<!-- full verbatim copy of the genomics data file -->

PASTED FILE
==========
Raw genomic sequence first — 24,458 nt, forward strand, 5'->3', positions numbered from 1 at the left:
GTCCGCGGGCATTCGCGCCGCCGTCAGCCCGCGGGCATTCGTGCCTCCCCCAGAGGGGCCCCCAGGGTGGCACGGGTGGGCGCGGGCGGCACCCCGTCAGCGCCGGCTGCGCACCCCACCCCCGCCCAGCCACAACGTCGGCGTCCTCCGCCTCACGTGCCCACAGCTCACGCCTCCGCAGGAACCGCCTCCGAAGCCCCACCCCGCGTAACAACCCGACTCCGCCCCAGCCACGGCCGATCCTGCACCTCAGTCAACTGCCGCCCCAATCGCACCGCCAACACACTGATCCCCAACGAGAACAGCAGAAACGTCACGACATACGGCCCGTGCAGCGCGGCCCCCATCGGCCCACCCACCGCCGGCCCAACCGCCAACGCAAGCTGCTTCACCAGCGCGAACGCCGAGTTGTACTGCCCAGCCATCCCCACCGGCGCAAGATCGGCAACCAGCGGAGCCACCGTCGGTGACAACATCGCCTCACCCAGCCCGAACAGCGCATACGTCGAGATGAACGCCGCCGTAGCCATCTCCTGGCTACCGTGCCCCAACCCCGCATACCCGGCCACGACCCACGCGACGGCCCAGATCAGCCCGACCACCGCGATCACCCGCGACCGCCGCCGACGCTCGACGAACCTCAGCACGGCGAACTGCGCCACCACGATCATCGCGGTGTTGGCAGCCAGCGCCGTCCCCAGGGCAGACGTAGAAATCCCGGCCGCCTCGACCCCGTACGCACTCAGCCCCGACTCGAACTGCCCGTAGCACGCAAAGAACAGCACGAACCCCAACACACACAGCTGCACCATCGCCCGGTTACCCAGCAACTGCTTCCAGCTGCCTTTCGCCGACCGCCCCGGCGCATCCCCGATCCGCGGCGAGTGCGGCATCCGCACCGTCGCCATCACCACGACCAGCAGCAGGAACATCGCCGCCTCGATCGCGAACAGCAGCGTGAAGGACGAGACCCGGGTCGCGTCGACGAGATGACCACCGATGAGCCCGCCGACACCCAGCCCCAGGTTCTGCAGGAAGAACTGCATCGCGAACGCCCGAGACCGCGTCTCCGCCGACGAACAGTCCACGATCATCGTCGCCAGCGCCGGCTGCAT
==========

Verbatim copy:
Raw genomic sequence first — 24,458 nt, forward strand, 5'->3', positions numbered from 1 at the left:
GTCCGCGGGCATTCGCGCCGCCGTCAGCCCGCGGGCATTCGTGCCTCCCCCAGAGGGGCCCCCAGGGTGGCACGGGTGGGCGCGGGCGGCACCCCGTCAGCGCCGGCTGCGCACCCCACCCCCGCCCAGCCACAACGTCGGCGTCCTCCGCCTCACGTGCCCACAGCTCACGCCTCCGCAGGAACCGCCTCCGAAGCCCCACCCCGCGTAACAACCCGACTCCGCCCCAGCCACGGCCGATCCTGCACCTCAGTCAACTGCCGCCCCAATCGCACCGCCAACACACTGATCCCCAACGAGAACAGCAGAAACGTCACGACATACGGCCCGTGCAGCGCGGCCCCCATCGGCCCACCCACCGCCGGCCCAACCGCCAACGCAAGCTGCTTCACCAGCGCGAACGCCGAGTTGTACTGCCCAGCCATCCCCACCGGCGCAAGATCGGCAACCAGCGGAGCCACCGTCGGTGACAACATCGCCTCACCCAGCCCGAACAGCGCATACGTCGAGATGAACGCCGCCGTAGCCATCTCCTGGCTACCGTGCCCCAACCCCGCATACCCGGCCACGACCCACGCGACGGCCCAGATCAGCCCGACCACCGCGATCACCCGCGACCGCCGCCGACGCTCGACGAACCTCAGCACGGCGAACTGCGCCACCACGATCATCGCGGTGTTGGCAGCCAGCGCCGTCCCCAGGGCAGACGTAGAAATCCCGGCCGCCTCGACCCCGTACGCACTCAGCCCCGACTCGAACTGCCCGTAGCACGCAAAGAACAGCACGAACCCCAACACACACAGCTGCACCATCGCCCGGTTACCCAGCAACTGCTTCCAGCTGCCTTTCGCCGACCGCCCCGGCGCATCCCCGATCCGCGGCGAGTGCGGCATCCGCACCGTCGCCATCACCACGACCAGCAGCAGGAACATCGCCGCCTCGATCGCGAACAGCAGCGTGAAGGACGAGACCCGGGTCGCGTCGACGAGATGACCACCGATGAGCCCGCCGACACCCAGCCCCAGGTTCTGCAGGAAGAACTGCATCGCGAACGCCCGAGACCGCGTCTCCGCCGACGAACAGTCCACGATCATCGTCGCCAGCGCCGGCTGCAT